INTERMITTENT FASTING

INTERMITTENT FASTING

Is it a good idea to “starve” yourself just a little bit each day? The evidence suggests that yes, avoiding eating around the clock could have a very beneficial impact on your health and longevity.

What we’re talking about here is generally referred to as intermittent fasting, which involves timing your meals to allow for regular periods of fasting.

It takes about six to eight hours for your body to metabolize your glycogen stores and after that you start to shift to burning fat. However, if you are replenishing your glycogen by eating every eight hours (or sooner), you make it far more difficult for your body to use your fat stores as fuel.

intermittent-fasting
“The Fast Diet: Lose Weight, Stay Healthy, and Live Longer with the Simple Secret of Intermittent Fasting”, Dr. Michael Mosley

In a new diet book, “The Fast Diet: Lose Weight, Stay Healthy, and Live Longer with the Simple Secret of Intermittent Fasting”, Dr. Michael Mosley  suggests the best way to lose weight is to eat normally for five days a week, and fast for two. On fasting days, he recommends cutting your food down to ¼ of your normal daily calories, or about 600 calories for men and about 500 for women, along with plenty of water and tea.

A recent article in the Washington Post highlighted yet another important health benefit associated with intermittent fasting, namely brain health and protection against dementia. Mark Mattson at the National Institute on Aging told the paper:

“We know from animal models that if we start an intermittent fasting diet at what would be the equivalent of middle age in people, we can delay the onset of Alzheimer’s and Parkinson’s.”

Many studies have evaluated daily intermittent fasting, and the results are compellingly positive. Three major mechanisms by which fasting benefits your body, as it extends lifespan and protects against disease, include:

1. Increased insulin sensitivity and mitochondrial energy efficiency

– Fasting increases insulin sensitivity along with mitochondrial energy efficiency, and thereby retards aging and disease, which are typically associated with loss of insulin sensitivity and declined mitochondrial energy.

2.  Reduced oxidative stress

– Fasting decreases the accumulation of oxidative radicals in the cell, and thereby prevents oxidative damage to cellular proteins, lipids, and nucleic acids associated with aging and disease.

3.  Increased capacity to resist stress, disease and aging

– Fasting induces a cellular stress response (similar to that induced by exercise) in which cells up-regulate the expression of genes that increase the capacity to cope with stress and resist disease and aging.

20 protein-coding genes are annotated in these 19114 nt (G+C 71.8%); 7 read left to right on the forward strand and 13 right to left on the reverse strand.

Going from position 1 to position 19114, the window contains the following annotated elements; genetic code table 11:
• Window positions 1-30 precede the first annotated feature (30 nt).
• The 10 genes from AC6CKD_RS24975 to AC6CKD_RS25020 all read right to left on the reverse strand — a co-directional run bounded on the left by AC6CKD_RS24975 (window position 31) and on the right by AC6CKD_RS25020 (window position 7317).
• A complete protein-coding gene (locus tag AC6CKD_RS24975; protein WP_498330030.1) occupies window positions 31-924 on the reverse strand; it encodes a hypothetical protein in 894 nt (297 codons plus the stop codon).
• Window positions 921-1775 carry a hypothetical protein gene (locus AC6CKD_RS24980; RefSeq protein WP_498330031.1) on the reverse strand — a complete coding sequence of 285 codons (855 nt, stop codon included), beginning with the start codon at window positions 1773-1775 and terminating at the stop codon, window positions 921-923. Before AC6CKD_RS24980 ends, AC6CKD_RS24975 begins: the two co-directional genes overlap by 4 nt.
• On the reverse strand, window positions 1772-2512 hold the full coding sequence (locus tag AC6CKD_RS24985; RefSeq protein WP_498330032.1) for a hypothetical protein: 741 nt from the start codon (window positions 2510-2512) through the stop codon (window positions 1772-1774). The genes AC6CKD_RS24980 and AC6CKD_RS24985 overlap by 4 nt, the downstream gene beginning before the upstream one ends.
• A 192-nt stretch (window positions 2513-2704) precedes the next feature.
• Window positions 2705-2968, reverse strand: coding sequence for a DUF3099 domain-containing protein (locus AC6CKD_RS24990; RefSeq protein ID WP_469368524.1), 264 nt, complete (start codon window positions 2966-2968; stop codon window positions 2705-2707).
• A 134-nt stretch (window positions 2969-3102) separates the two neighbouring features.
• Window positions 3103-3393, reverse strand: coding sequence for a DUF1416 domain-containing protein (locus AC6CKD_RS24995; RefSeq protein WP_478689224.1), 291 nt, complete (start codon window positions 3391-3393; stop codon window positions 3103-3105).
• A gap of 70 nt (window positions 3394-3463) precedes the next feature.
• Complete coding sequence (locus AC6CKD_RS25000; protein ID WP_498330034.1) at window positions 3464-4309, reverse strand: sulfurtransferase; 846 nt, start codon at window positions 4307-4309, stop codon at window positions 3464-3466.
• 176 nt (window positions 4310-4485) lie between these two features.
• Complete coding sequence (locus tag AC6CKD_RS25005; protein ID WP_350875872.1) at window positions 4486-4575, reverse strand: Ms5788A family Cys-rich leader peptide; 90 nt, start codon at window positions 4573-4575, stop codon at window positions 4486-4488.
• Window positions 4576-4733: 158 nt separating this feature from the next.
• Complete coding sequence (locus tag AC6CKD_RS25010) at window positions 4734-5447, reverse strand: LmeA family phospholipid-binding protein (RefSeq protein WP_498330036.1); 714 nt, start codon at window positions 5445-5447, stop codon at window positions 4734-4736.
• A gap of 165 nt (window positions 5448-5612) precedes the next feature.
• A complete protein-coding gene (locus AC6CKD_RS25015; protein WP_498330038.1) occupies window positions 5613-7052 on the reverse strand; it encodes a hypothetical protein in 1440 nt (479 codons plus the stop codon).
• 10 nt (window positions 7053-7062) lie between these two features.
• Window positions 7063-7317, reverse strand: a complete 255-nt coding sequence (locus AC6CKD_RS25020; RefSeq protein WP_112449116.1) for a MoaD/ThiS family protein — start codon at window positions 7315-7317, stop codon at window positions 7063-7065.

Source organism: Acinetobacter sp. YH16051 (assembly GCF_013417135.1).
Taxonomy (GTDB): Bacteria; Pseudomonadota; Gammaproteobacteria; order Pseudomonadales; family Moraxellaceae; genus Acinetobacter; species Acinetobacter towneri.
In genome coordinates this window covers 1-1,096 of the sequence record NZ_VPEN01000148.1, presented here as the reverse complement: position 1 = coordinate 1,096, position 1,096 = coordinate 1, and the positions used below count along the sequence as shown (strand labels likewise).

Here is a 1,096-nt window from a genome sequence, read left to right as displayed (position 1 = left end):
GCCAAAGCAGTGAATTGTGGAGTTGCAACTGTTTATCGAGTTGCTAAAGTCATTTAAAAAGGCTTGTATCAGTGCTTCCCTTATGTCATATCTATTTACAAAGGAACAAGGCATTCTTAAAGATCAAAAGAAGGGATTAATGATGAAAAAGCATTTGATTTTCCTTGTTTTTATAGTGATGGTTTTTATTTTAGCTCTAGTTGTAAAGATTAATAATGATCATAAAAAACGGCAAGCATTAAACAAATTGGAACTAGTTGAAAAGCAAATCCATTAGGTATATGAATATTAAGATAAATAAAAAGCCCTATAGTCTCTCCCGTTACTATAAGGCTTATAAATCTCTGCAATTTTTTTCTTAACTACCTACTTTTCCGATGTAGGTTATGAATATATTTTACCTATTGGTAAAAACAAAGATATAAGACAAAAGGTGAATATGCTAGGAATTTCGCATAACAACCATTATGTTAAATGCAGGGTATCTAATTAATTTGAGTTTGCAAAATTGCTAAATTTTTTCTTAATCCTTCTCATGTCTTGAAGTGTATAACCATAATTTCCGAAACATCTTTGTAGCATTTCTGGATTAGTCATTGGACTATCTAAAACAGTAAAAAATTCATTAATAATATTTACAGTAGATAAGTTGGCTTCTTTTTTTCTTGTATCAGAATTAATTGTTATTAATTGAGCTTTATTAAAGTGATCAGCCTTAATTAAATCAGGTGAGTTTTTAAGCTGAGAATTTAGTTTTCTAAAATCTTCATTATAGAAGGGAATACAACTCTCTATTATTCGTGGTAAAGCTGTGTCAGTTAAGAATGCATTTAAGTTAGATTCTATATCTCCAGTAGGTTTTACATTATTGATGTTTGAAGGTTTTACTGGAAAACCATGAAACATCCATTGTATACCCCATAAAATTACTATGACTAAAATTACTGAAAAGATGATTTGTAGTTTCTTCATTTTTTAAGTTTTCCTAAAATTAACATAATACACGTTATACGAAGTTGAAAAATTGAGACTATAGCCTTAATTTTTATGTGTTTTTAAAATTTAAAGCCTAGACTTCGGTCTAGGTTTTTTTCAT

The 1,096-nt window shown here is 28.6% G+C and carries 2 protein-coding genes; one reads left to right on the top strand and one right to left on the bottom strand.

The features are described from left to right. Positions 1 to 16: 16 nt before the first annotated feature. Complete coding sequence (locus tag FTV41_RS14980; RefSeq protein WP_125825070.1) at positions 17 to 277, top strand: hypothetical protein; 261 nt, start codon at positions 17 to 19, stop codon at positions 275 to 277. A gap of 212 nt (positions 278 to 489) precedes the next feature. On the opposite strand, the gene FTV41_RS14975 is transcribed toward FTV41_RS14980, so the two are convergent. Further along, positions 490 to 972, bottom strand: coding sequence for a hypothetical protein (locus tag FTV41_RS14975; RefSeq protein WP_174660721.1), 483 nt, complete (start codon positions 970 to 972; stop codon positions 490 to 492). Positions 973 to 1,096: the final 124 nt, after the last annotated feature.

One of the mechanisms that makes fasting so effective for weight loss is the fact that it provokes the secretion of human growth hormone (HGH), which is a fat-burning hormone. It also plays an important role in muscle building. Fasting also increases catecholamines, which increases resting energy expenditure, while decreasing insulin levels, which allows stored fat to be burned for fuel. Together, these and other factors will turn you into an effective fat-burning machine.

Hence, if like many tens of millions of people, your goal is to shed excess fat, fasting can be both effective and beneficial for improving many disease markers. The type of fast you choose appears to be less important, so pick whichever one fits your lifestyle, schedule, and temperament the best.

Image INTERMITTENT FASTING
INTERMITTENT FASTING

Interestingly, one recent study that included more than 200 individuals, found that fasting increased the participants’ low-density lipoprotein cholesterol (LDL or “bad” cholesterol) and high-density lipoprotein cholesterol (HDL, the “good” cholesterol) by 14 percent and 6 percent, respectively. Why would fasting raise total cholesterolDr. Benjamin D. Horne, PhD, MPH, director of cardiovascular and genetic epidemiology at the Intermountain Medical Center Heart Institute, and the study’s lead author, offers the following explanation:

“Fasting causes hunger or stress. In response, the body releases more cholesterol, allowing it to utilize fat as a source of fuel, instead of glucose. This decreases the number of fat cells in the body… This is important because the fewer fat cells a body has, the less likely it will experience insulin resistance, or diabetes.”

Intermittent fasting must be accompanied with good nutrition, otherwise it is just starvation. That is NOT recommended.

But hypoglycemics and diabetics beware—there is a proper way to implement fasting, and hypoglycemic and/or diabetics need to be particularly careful in order to not worsen their health. Ditto for pregnant or breastfeeding women.

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